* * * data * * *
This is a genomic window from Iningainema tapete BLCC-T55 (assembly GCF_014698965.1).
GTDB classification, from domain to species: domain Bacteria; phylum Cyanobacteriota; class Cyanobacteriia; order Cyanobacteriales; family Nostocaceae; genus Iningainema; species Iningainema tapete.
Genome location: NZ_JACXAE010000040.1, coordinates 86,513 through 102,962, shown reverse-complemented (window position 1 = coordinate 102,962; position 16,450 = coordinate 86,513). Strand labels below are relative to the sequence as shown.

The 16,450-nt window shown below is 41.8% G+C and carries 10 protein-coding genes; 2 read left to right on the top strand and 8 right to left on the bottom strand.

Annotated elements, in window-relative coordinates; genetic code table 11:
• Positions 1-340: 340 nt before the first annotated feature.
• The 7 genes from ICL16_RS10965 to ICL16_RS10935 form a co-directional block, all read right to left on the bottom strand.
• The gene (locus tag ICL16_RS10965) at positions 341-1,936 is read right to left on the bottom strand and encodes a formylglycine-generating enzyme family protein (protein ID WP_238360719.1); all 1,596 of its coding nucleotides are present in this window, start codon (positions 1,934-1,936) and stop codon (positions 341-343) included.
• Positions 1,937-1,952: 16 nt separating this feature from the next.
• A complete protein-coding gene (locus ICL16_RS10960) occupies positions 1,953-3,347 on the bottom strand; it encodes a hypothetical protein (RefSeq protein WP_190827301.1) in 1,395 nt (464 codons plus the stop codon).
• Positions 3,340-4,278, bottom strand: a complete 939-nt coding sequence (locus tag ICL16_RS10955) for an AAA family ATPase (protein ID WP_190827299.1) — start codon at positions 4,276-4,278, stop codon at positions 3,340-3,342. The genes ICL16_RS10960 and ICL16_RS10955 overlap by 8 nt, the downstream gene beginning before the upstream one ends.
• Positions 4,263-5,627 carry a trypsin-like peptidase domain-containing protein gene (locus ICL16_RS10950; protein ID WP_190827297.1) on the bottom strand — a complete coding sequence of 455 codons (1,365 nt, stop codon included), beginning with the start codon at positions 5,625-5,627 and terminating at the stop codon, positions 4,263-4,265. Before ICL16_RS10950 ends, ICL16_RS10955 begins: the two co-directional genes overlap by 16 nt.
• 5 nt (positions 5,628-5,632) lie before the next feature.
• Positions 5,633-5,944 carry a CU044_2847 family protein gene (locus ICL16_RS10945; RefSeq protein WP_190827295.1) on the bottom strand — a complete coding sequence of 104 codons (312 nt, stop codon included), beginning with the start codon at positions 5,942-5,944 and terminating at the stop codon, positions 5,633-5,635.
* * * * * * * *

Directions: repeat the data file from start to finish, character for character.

This is a genomic window from Iningainema tapete BLCC-T55 (assembly GCF_014698965.1).
GTDB classification, from domain to species: domain Bacteria; phylum Cyanobacteriota; class Cyanobacteriia; order Cyanobacteriales; family Nostocaceae; genus Iningainema; species Iningainema tapete.
Genome location: NZ_JACXAE010000040.1, coordinates 86,513 through 102,962, shown reverse-complemented (window position 1 = coordinate 102,962; position 16,450 = coordinate 86,513). Strand labels below are relative to the sequence as shown.

The 16,450-nt window shown below is 41.8% G+C and carries 10 protein-coding genes; 2 read left to right on the top strand and 8 right to left on the bottom strand.

Annotated elements, in window-relative coordinates; genetic code table 11:
• Positions 1-340: 340 nt before the first annotated feature.
• The 7 genes from ICL16_RS10965 to ICL16_RS10935 form a co-directional block, all read right to left on the bottom strand.
• The gene (locus tag ICL16_RS10965) at positions 341-1,936 is read right to left on the bottom strand and encodes a formylglycine-generating enzyme family protein (protein ID WP_238360719.1); all 1,596 of its coding nucleotides are present in this window, start codon (positions 1,934-1,936) and stop codon (positions 341-343) included.
• Positions 1,937-1,952: 16 nt separating this feature from the next.
• A complete protein-coding gene (locus ICL16_RS10960) occupies positions 1,953-3,347 on the bottom strand; it encodes a hypothetical protein (RefSeq protein WP_190827301.1) in 1,395 nt (464 codons plus the stop codon).
• Positions 3,340-4,278, bottom strand: a complete 939-nt coding sequence (locus tag ICL16_RS10955) for an AAA family ATPase (protein ID WP_190827299.1) — start codon at positions 4,276-4,278, stop codon at positions 3,340-3,342. The genes ICL16_RS10960 and ICL16_RS10955 overlap by 8 nt, the downstream gene beginning before the upstream one ends.
• Positions 4,263-5,627 carry a trypsin-like peptidase domain-containing protein gene (locus ICL16_RS10950; protein ID WP_190827297.1) on the bottom strand — a complete coding sequence of 455 codons (1,365 nt, stop codon included), beginning with the start codon at positions 5,625-5,627 and terminating at the stop codon, positions 4,263-4,265. Before ICL16_RS10950 ends, ICL16_RS10955 begins: the two co-directional genes overlap by 16 nt.
• 5 nt (positions 5,628-5,632) lie before the next feature.
• Positions 5,633-5,944 carry a CU044_2847 family protein gene (locus ICL16_RS10945; RefSeq protein WP_190827295.1) on the bottom strand — a complete coding sequence of 104 codons (312 nt, stop codon included), beginning with the start codon at positions 5,942-5,944 and terminating at the stop codon, positions 5,633-5,635.